UN - IRAQ:
The United Nations will host a major conference on the long-term recovery efforts for Iraq today at its main headquarters in New York. U.N. Secretary-General Ban Ki-moon will co-chair the ministerial session with Iraqi Prime Minister Nouri al-Maliki. Representatives from 20 nations will participate in the conference, including many of Iraq's neighbors, such as Iran, Kuwait and Syria. The meeting will focus on a resolution adopted by the General Assembly last month to expand the U.N.'s presence in Iraq.
BURMA - PROTEST: Witnesses in Burma say nearly 10-thousand
monks have marched through the city of Mandalay in one of their largest demonstrations against the military government. Today is the fifth straight day the monks have staged a protest. Another march was also held in Rangoon, where witnesses said that detained pro-democracy activist Aung San Suu Kyi greeted the monks when they were allowed to march past her home. Officials have not confirmed the report. On Friday, 600 robed monks braved intense rain and walked from the Shwedagon Pagoda, the holiest shrine in Burma, to downtown Rangoon.
CUBAN - CASTRO: Ailing Cuban leader Fidel Castro has appeared in a recorded interview on Cuban television, his first television appearance in three months. The interview recorded Friday aired on state television. Mr. Castro looked alert and healthy as he sat dressed in a red, white, and blue track suit answering an interviewer's questions. He quoted the price of oil and Thursday's value of the euro against the dollar. He also held up a book published this week by former U.S. Federal Reserve Chairman Alan Greenspan. Mr. Castro has not appeared in public since July of 2006, when he handed over power to his brother Raul before undergoing intestinal surgery.
CHILE - PERU - FUJIMORI: Former President of Peru Alberto
Fujimori is expected to be extradited from Chile to back to Peru today to face charges of corruption and human rights abuse. Chile's Supreme Court ruled Friday that the former president must be extradited to Peru, saying it had agreed to seven of the 13 charges filed by Peruvian prosecutors against Mr. Fujimori. A Peruvian police plane flew to Santiago Friday and was waiting to take Mr. Fujimori back to Lima for trial. This will be the first time the 69-year old former leader will be back in Peru in seven years. Mr. Fujimori spent five years in exile in Japan following the collapse of his government in 2000.
JAPAN - ELECTION: The latest opinion polls in Japan indicate that former chief Cabinet secretary Yasuo Fukuda is set for a decisive victory in the race to become Japan's next prime minister. A survey released today by the Asahi newspaper said that Fukuda is expected to secure more than 60-percent of the votes when the ruling Liberal Democratic Party casts ballots for its new leader on Sunday. Fukuda is running against former foreign minister Taro Aso. The winning candidate is guaranteed to become prime minister because the LDP has a majority in Japan's powerful lower house. The winner will formally become prime minister on Tuesday after a parliamentary vote.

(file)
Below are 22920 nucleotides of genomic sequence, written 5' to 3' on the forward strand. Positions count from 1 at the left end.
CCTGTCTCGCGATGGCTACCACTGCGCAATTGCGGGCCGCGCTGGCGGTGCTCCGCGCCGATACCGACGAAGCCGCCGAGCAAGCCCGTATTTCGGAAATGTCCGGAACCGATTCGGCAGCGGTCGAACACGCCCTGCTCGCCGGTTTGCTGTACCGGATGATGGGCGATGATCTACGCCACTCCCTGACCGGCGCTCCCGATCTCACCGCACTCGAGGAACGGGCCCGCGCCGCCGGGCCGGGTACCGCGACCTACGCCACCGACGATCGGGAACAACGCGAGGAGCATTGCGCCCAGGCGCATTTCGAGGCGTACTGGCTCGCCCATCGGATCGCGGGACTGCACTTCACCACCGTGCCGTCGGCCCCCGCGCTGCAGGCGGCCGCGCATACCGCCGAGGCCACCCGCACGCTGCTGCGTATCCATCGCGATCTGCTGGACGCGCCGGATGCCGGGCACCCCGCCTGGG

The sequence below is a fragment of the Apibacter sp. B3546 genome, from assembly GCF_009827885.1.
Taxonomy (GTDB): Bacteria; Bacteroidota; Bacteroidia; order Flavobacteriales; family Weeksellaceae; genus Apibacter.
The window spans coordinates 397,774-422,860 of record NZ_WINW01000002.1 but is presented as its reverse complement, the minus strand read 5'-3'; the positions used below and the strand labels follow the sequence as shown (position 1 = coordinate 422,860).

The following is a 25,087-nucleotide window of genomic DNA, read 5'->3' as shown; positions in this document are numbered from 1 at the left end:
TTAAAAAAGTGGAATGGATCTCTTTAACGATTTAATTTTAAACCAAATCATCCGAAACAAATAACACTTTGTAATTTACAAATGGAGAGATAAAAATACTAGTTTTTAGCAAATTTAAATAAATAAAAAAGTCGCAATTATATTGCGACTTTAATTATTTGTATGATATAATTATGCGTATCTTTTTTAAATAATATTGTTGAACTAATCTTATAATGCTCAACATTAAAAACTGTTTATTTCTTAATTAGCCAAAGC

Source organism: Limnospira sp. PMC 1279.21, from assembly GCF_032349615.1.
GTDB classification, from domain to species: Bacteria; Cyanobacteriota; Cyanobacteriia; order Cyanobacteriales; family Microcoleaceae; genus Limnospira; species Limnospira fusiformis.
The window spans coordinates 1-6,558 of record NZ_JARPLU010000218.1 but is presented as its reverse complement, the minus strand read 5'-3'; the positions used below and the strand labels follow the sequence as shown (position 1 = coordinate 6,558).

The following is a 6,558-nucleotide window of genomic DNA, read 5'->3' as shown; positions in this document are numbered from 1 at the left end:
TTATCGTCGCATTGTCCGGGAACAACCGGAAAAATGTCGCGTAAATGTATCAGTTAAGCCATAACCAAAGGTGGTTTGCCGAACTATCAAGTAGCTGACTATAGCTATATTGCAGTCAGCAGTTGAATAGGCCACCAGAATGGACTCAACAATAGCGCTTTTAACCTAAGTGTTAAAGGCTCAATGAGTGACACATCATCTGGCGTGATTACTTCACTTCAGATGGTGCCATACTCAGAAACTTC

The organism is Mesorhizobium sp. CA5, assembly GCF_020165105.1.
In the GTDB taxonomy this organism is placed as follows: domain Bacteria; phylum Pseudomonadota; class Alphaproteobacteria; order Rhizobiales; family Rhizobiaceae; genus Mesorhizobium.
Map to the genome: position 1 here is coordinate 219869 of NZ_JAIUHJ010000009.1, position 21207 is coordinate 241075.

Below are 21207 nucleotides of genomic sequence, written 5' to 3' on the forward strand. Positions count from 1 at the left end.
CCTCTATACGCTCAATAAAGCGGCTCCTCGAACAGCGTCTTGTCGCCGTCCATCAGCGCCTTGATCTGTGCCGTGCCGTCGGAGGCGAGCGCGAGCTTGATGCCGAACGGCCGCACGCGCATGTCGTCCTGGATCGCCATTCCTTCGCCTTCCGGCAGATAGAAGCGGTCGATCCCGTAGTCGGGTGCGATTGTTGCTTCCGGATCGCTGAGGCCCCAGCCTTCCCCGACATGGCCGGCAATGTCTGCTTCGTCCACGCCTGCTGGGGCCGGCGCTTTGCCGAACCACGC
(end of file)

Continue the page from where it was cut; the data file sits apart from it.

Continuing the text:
TAIWAN - UN: The U.N. General Assembly has thwarted Taiwan's
latest bid for membership in the world body. The 192-member General Assembly agreed by consensus Friday to exclude Taiwan's application from its current session. This was the 15th straight year Taiwan has attempted to join the U.N., but the first time it did so under the name of Taiwan, rather than its official title, the "Republic of China." China took over the island's U.N. seat in 1971 and objects to Taiwan's membership in any international organizations that require sovereignty. China and Taiwan split in 1949 at the end of a civil war, and Beijing still considers the island part of its territory.
TAIWAN - POLITICS: The chairman of Taiwan's ruling Democratic Progressive Party has resigned following his indictment on charges of corruption. Yu Shyi-kun stepped down today, one day after prosecutors indicted him, Vice President Annette Lu and former foreign minister Chen Tan-sun on corruption allegations. The three are accused of collecting receipts from unidentified parties and using them to claim reimbursement between 2000 and 2005. The vice president is accused of falsely claiming 170-thousand dollars in special expenses, while Yu is accused of misusing 73-thousand dollars. Yu has denied the charges. No date has been set for trials.
CHINA - VATICAN: The Vatican has approved the installation of a
new bishop for Beijing by China's state-controlled Catholic Church. The official Vatican newspaper "L'Osservatore Romano" published an article today (Friday) saying Pope Benedict supports the appointment of Father Joseph Li Shan to the influential post. The newspaper also noted Benedict's approval of the recent appointment of an assistant bishop in southern Guiyang city. China's state-controlled Catholic Church installed Li earlier today in a ceremony at Beijing's Cathedral of the Immaculate Conception.
RICHEAST - AMERICANS:
A leading U.S. financial magazine has released its annual list of the 400 richest Americans - topped by a familiar name, Microsoft founder Bill Gates. Gates leads the Forbes list for the 14th year in a row, with a fortune of 59 billion dollars. Investor Warren Buffet, who pledges money to Gates' charity foundation, follows close behind with 52 billion dollars. To qualify for this year's list, members had to be worth a minimum of one-point-three billion dollars, which is 300 million more than it took to make the list last year. The youngest member, 33-year-old John Arnold, made one-point-five billion dollars managing large hedge fund investments.
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